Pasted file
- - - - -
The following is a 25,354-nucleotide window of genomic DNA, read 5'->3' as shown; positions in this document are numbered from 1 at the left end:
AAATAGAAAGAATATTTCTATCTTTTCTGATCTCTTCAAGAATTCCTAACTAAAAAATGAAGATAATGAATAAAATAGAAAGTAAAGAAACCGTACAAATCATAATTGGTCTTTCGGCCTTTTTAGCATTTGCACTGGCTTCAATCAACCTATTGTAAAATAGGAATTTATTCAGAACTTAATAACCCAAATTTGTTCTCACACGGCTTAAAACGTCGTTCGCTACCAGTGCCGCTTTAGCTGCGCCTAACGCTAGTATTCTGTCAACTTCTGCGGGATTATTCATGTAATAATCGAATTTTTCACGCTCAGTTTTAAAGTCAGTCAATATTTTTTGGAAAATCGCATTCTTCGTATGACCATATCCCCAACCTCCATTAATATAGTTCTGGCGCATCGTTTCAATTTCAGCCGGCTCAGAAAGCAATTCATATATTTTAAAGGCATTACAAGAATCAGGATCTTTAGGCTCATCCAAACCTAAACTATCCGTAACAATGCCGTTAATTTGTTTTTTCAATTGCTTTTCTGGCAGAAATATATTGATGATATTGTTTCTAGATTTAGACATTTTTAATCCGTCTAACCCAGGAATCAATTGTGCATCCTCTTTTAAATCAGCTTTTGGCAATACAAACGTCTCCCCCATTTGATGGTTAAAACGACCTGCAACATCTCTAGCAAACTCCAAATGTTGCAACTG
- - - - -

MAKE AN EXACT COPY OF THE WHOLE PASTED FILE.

The following is a 25,354-nucleotide window of genomic DNA, read 5'->3' as shown; positions in this document are numbered from 1 at the left end:
AAATAGAAAGAATATTTCTATCTTTTCTGATCTCTTCAAGAATTCCTAACTAAAAAATGAAGATAATGAATAAAATAGAAAGTAAAGAAACCGTACAAATCATAATTGGTCTTTCGGCCTTTTTAGCATTTGCACTGGCTTCAATCAACCTATTGTAAAATAGGAATTTATTCAGAACTTAATAACCCAAATTTGTTCTCACACGGCTTAAAACGTCGTTCGCTACCAGTGCCGCTTTAGCTGCGCCTAACGCTAGTATTCTGTCAACTTCTGCGGGATTATTCATGTAATAATCGAATTTTTCACGCTCAGTTTTAAAGTCAGTCAATATTTTTTGGAAAATCGCATTCTTCGTATGACCATATCCCCAACCTCCATTAATATAGTTCTGGCGCATCGTTTCAATTTCAGCCGGCTCAGAAAGCAATTCATATATTTTAAAGGCATTACAAGAATCAGGATCTTTAGGCTCATCCAAACCTAAACTATCCGTAACAATGCCGTTAATTTGTTTTTTCAATTGCTTTTCTGGCAGAAATATATTGATGATATTGTTTCTAGATTTAGACATTTTTAATCCGTCTAACCCAGGAATCAATTGTGCATCCTCTTTTAAATCAGCTTTTGGCAATACAAACGTCTCCCCCATTTGATGGTTAAAACGACCTGCAACATCTCTAGCAAACTCCAAATGTTGCAACTG